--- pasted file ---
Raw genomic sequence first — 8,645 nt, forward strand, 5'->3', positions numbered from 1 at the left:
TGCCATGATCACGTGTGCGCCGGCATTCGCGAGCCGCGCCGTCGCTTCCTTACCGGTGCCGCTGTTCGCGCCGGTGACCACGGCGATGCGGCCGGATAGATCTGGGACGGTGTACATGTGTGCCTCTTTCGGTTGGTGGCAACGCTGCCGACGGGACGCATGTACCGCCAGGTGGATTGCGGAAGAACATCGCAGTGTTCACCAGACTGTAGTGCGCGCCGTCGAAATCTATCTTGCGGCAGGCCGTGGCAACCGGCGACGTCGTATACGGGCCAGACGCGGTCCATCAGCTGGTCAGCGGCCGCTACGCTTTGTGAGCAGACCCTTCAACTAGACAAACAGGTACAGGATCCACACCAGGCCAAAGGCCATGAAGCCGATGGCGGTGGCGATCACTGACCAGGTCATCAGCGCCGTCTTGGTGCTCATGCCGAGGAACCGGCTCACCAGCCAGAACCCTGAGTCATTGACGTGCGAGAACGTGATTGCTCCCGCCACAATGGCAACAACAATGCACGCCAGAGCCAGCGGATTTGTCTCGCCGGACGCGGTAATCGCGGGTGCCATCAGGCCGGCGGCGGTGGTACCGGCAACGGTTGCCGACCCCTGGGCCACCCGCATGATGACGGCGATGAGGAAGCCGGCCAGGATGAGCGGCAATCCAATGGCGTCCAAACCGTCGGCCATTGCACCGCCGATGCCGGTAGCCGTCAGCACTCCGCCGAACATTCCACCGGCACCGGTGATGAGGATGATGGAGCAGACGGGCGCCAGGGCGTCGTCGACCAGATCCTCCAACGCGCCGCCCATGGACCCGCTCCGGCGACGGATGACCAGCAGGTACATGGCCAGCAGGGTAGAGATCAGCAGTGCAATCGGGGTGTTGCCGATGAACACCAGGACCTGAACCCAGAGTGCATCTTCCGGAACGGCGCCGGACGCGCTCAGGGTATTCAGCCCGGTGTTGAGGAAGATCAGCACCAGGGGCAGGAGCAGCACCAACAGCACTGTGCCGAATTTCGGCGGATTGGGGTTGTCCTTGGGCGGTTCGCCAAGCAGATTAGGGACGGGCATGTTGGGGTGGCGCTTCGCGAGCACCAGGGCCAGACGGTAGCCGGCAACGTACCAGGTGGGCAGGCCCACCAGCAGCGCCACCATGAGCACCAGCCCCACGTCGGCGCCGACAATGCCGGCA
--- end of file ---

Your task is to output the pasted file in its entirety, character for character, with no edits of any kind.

Raw genomic sequence first — 8,645 nt, forward strand, 5'->3', positions numbered from 1 at the left:
TGCCATGATCACGTGTGCGCCGGCATTCGCGAGCCGCGCCGTCGCTTCCTTACCGGTGCCGCTGTTCGCGCCGGTGACCACGGCGATGCGGCCGGATAGATCTGGGACGGTGTACATGTGTGCCTCTTTCGGTTGGTGGCAACGCTGCCGACGGGACGCATGTACCGCCAGGTGGATTGCGGAAGAACATCGCAGTGTTCACCAGACTGTAGTGCGCGCCGTCGAAATCTATCTTGCGGCAGGCCGTGGCAACCGGCGACGTCGTATACGGGCCAGACGCGGTCCATCAGCTGGTCAGCGGCCGCTACGCTTTGTGAGCAGACCCTTCAACTAGACAAACAGGTACAGGATCCACACCAGGCCAAAGGCCATGAAGCCGATGGCGGTGGCGATCACTGACCAGGTCATCAGCGCCGTCTTGGTGCTCATGCCGAGGAACCGGCTCACCAGCCAGAACCCTGAGTCATTGACGTGCGAGAACGTGATTGCTCCCGCCACAATGGCAACAACAATGCACGCCAGAGCCAGCGGATTTGTCTCGCCGGACGCGGTAATCGCGGGTGCCATCAGGCCGGCGGCGGTGGTACCGGCAACGGTTGCCGACCCCTGGGCCACCCGCATGATGACGGCGATGAGGAAGCCGGCCAGGATGAGCGGCAATCCAATGGCGTCCAAACCGTCGGCCATTGCACCGCCGATGCCGGTAGCCGTCAGCACTCCGCCGAACATTCCACCGGCACCGGTGATGAGGATGATGGAGCAGACGGGCGCCAGGGCGTCGTCGACCAGATCCTCCAACGCGCCGCCCATGGACCCGCTCCGGCGACGGATGACCAGCAGGTACATGGCCAGCAGGGTAGAGATCAGCAGTGCAATCGGGGTGTTGCCGATGAACACCAGGACCTGAACCCAGAGTGCATCTTCCGGAACGGCGCCGGACGCGCTCAGGGTATTCAGCCCGGTGTTGAGGAAGATCAGCACCAGGGGCAGGAGCAGCACCAACAGCACTGTGCCGAATTTCGGCGGATTGGGGTTGTCCTTGGGCGGTTCGCCAAGCAGATTAGGGACGGGCATGTTGGGGTGGCGCTTCGCGAGCACCAGGGCCAGACGGTAGCCGGCAACGTACCAGGTGGGCAGGCCCACCAGCAGCGCCACCATGAGCACCAGCCCCACGTCGGCGCCGACAATGCCGGCA